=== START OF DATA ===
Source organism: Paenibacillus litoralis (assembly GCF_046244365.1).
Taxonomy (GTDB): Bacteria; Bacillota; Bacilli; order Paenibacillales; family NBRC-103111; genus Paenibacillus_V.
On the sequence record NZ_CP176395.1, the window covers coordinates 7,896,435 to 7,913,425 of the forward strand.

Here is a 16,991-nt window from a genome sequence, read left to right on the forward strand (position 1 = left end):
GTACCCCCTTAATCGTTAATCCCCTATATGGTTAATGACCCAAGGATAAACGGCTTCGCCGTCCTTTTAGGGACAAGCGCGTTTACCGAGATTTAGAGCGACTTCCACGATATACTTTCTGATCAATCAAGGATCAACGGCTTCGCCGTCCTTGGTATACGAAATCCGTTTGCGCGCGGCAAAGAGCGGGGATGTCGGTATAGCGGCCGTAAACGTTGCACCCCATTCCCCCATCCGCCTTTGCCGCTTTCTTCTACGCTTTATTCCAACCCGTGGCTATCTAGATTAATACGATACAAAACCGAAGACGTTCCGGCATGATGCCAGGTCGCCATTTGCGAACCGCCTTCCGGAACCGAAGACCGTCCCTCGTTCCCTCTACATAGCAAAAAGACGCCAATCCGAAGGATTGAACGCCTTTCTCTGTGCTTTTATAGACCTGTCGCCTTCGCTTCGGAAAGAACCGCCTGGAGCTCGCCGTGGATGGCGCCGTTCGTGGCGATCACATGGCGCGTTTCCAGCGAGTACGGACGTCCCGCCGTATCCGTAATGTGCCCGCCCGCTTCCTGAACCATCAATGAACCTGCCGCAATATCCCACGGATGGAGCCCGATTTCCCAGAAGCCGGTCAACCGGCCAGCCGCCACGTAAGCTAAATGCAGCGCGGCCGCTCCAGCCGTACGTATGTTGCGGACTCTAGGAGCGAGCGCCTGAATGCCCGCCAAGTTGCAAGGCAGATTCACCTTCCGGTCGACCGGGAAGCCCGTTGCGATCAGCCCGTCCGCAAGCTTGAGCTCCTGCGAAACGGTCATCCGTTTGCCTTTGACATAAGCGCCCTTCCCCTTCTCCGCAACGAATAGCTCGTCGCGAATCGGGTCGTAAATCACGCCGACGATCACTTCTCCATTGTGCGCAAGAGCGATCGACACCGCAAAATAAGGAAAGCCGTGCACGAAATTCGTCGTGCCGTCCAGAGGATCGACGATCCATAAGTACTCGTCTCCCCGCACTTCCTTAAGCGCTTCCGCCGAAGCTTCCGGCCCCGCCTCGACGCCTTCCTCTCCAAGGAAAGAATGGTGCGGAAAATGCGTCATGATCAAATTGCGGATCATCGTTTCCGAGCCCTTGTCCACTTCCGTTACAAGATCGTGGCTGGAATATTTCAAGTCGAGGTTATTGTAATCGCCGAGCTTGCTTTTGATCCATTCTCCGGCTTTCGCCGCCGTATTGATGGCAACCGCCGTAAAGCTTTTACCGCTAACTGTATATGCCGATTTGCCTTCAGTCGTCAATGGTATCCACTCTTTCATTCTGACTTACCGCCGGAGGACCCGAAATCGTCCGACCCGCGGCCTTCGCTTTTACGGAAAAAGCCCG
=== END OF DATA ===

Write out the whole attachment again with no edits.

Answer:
Source organism: Paenibacillus litoralis (assembly GCF_046244365.1).
Taxonomy (GTDB): Bacteria; Bacillota; Bacilli; order Paenibacillales; family NBRC-103111; genus Paenibacillus_V.
On the sequence record NZ_CP176395.1, the window covers coordinates 7,896,435 to 7,913,425 of the forward strand.

Here is a 16,991-nt window from a genome sequence, read left to right on the forward strand (position 1 = left end):
GTACCCCCTTAATCGTTAATCCCCTATATGGTTAATGACCCAAGGATAAACGGCTTCGCCGTCCTTTTAGGGACAAGCGCGTTTACCGAGATTTAGAGCGACTTCCACGATATACTTTCTGATCAATCAAGGATCAACGGCTTCGCCGTCCTTGGTATACGAAATCCGTTTGCGCGCGGCAAAGAGCGGGGATGTCGGTATAGCGGCCGTAAACGTTGCACCCCATTCCCCCATCCGCCTTTGCCGCTTTCTTCTACGCTTTATTCCAACCCGTGGCTATCTAGATTAATACGATACAAAACCGAAGACGTTCCGGCATGATGCCAGGTCGCCATTTGCGAACCGCCTTCCGGAACCGAAGACCGTCCCTCGTTCCCTCTACATAGCAAAAAGACGCCAATCCGAAGGATTGAACGCCTTTCTCTGTGCTTTTATAGACCTGTCGCCTTCGCTTCGGAAAGAACCGCCTGGAGCTCGCCGTGGATGGCGCCGTTCGTGGCGATCACATGGCGCGTTTCCAGCGAGTACGGACGTCCCGCCGTATCCGTAATGTGCCCGCCCGCTTCCTGAACCATCAATGAACCTGCCGCAATATCCCACGGATGGAGCCCGATTTCCCAGAAGCCGGTCAACCGGCCAGCCGCCACGTAAGCTAAATGCAGCGCGGCCGCTCCAGCCGTACGTATGTTGCGGACTCTAGGAGCGAGCGCCTGAATGCCCGCCAAGTTGCAAGGCAGATTCACCTTCCGGTCGACCGGGAAGCCCGTTGCGATCAGCCCGTCCGCAAGCTTGAGCTCCTGCGAAACGGTCATCCGTTTGCCTTTGACATAAGCGCCCTTCCCCTTCTCCGCAACGAATAGCTCGTCGCGAATCGGGTCGTAAATCACGCCGACGATCACTTCTCCATTGTGCGCAAGAGCGATCGACACCGCAAAATAAGGAAAGCCGTGCACGAAATTCGTCGTGCCGTCCAGAGGATCGACGATCCATAAGTACTCGTCTCCCCGCACTTCCTTAAGCGCTTCCGCCGAAGCTTCCGGCCCCGCCTCGACGCCTTCCTCTCCAAGGAAAGAATGGTGCGGAAAATGCGTCATGATCAAATTGCGGATCATCGTTTCCGAGCCCTTGTCCACTTCCGTTACAAGATCGTGGCTGGAATATTTCAAGTCGAGGTTATTGTAATCGCCGAGCTTGCTTTTGATCCATTCTCCGGCTTTCGCCGCCGTATTGATGGCAACCGCCGTAAAGCTTTTACCGCTAACTGTATATGCCGATTTGCCTTCAGTCGTCAATGGTATCCACTCTTTCATTCTGACTTACCGCCGGAGGACCCGAAATCGTCCGACCCGCGGCCTTCGCTTTTACGGAAAAAGCCCG